From The Cancer Chronicles #10 and #22
© Autumn, 1991 and 1993 by Ralph W. Moss, Ph.D.

[Editor's note: There is still no unequivocal word on whether or not it is valuable to drink green tea either as a preventative or as part of a treatment protocol.]

Scientists have discovered a remarkable substance that prevents many kinds of cancer in experimental animals. It is non-toxic, easy to take and inexpensive. It is green tea, one of the most popular drinks in Asia. Tea has long been considered "that Excellent and by All Physicians approved China drink" (1658). Doctors began the present study when they found that Japanese smokers had less lung cancer than their American counterparts.

Mice given a chemical isolated from green tea develop far less cancer of the lung, skin and digestive tract, scientists reported at the Fourth Chemical Congress of North America, held in New York City in late August. In mice specially bred to develop liver cancer, tumors simply would not appear when they ingested this remarkable compound.

"Green tea cannot prevent every cancer," said Dr. Hirota Fujiki, of the National Cancer Center Research Institute, Tokyo. "But it's the cheapest and most practical method for cancer prevention available to the general public."

Fujiki and his colleagues focused on one chemical in the tea, EGCH, which appears to be a "free radical scavenger," neutralizing highly reactive atoms or molecules that could attack DNA and trigger cancer. A scientist at the American Health Foundation suggests EGCH may prevent the activation of carcinogens. Less was said about the health effects of the tea as a whole or of other compounds such as chlorophyll, which independently has anti-cancer effects.

Given orally in amounts equal to the intake of tea-drinking Japanese, EGCH had dramatic effects. Sixty-three percent of mice given a carcinogen got cancer of the gut, while in the green tea group, only 20 percent succumbed.

At Rutgers, scientists found that mice receiving the green tea chemical had up to 87 percent fewer skin tumors. "There aren't that many things that have as broad a spectrum," said a Rutgers scientist. But he refused to advise people to actually drink it, calling such a move "premature." He hinted that ten small teacups—drunk daily for centuries by billions of Asians—might even be harmful. "Any kind of chemical or material that is ingested in large amounts has potential risks," he claimed. Meanwhile, studies of green tea continue—on animals.

From The Cancer Chronicles #22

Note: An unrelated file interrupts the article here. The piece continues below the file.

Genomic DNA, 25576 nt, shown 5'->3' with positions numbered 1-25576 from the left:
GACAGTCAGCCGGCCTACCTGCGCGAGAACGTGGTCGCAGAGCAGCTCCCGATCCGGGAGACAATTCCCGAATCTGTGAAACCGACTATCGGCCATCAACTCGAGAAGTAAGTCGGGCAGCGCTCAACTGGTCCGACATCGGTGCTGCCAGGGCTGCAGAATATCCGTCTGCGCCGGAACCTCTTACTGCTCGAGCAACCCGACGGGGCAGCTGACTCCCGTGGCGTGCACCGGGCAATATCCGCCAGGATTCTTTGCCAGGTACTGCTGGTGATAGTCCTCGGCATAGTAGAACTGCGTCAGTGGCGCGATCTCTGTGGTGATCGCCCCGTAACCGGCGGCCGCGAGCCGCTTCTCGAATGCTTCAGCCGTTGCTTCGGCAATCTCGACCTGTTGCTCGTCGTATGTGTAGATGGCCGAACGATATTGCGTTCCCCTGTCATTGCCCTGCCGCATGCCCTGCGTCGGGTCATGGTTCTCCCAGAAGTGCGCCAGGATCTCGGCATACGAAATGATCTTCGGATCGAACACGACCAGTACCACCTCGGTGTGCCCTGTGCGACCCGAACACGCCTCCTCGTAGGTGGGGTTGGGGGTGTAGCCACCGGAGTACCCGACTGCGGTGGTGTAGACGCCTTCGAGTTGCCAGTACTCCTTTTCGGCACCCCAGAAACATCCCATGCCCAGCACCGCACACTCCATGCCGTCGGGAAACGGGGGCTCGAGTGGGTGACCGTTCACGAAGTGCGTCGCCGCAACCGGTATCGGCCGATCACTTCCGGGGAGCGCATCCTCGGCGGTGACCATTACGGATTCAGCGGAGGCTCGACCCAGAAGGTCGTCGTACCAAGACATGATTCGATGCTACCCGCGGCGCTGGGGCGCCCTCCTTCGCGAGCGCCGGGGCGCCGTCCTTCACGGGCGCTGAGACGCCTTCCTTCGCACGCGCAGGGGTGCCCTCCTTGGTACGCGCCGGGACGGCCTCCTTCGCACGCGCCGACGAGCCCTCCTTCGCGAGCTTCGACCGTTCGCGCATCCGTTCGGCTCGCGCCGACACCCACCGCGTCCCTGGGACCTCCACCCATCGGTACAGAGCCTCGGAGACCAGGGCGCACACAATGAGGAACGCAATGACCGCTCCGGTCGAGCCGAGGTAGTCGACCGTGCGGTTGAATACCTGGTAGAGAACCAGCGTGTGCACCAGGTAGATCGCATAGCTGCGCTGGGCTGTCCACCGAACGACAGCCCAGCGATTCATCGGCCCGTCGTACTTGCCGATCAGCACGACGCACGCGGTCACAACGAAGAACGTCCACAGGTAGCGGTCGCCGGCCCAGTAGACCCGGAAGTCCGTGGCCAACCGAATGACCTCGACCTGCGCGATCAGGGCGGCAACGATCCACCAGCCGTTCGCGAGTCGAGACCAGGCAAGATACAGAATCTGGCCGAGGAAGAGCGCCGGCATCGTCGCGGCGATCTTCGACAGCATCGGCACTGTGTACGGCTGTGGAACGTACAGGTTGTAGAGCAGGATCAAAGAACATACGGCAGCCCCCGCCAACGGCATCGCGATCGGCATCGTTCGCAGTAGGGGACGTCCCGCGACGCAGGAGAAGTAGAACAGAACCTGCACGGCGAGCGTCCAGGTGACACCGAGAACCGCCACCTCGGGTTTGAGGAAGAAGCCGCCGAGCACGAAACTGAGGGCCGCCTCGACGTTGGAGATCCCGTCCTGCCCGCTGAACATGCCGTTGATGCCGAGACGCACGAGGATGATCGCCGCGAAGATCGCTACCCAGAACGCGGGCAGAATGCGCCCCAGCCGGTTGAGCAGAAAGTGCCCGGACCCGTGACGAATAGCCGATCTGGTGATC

© July 1994 by Ralph W. Moss, Ph.D.

A study of green tea usage in China has confirmed earlier suggestions that imbibing this pleasant drink can help prevent cancers, including deadly cancer of the esophagus, the tube through which food passes on its way to the stomach. Esophageal cancer is a major cause of suffering and death in China. In the US, too, there will be an estimated 11,000 cases in 1994, with 10,400 deaths.

US National Cancer Institute scientists studied the records of 902 Shanghai patients as well as 1,552 healthy persons. They found that among nonsmokers and nondrinkers of alcohol, the risk of cancer of the esophagus was reduced by an extraordinary 57 percent for men and 60 percent for women. The research was reported in the Journal of the National Cancer Institute (5/94). "This is the first study to show that association, that protective effect," said Joseph K. McLaughlin of NCI (New York Times, 6/1/94).

Eighty percent of all tea consumed is black tea. And, according to scientists at the American Health Foundation, black tea also has health benefits. The other 20 percent is green tea, the `unfermented' (unoxidized) kind, which is processed by being gently steamed, rolled and crushed. Common forms of green tea are gunpowder, jasmine, and bancha (or twig) tea. Dr. McLaughlin attributed the extraordinary results to polyphenols in the tea that protect against cancer by inhibiting enzymes that produce cancer-producing substances. Essentially, the doctor said, "the more green tea you drink, the lower the risk."

Two of the inciting causes of esophageal cancer are tobacco and alcohol. Interestingly, green tea was not able to appreciably reduce the incidence of this cancer among heavy smokers and drinkers, or protect people who regularly drank burning-hot fluids, like soup.Green tea is available in most health food stores or Asian markets. Significant cancer protection can be had for pennies a day. Many cancer patients are now drinking green tea, believing that what helps prevent cancer may have a beneficial effect in fighting the disease.

Ralph W. Moss, Ph.D. is director of the The Moss Reports for cancer patients. Dr. Moss is the author of eleven books and three documentaries on cancer-related topics. He is or has been an advisor on alternative cancer treatments to the National Institutes of Health, the National Cancer Institute, the American Urological Association, Columbia University, the University of Texas, the Susan G. Komen Foundation and the German Society of Oncology. He wrote the first article on alternative medicine for the Encyclopedia Britannica yearbook. He is listed in Marquis Who's Who in America, Who's Who in the World, Who's Who in the East, and Who's Who in Entertainment (as a film documentarian). This Web site does not advocate any particular treatment for cancer. We urge you to always seek competent medical advice for all health problems, especially cancer. Before consulting our site please read our full Disclaimer statement.

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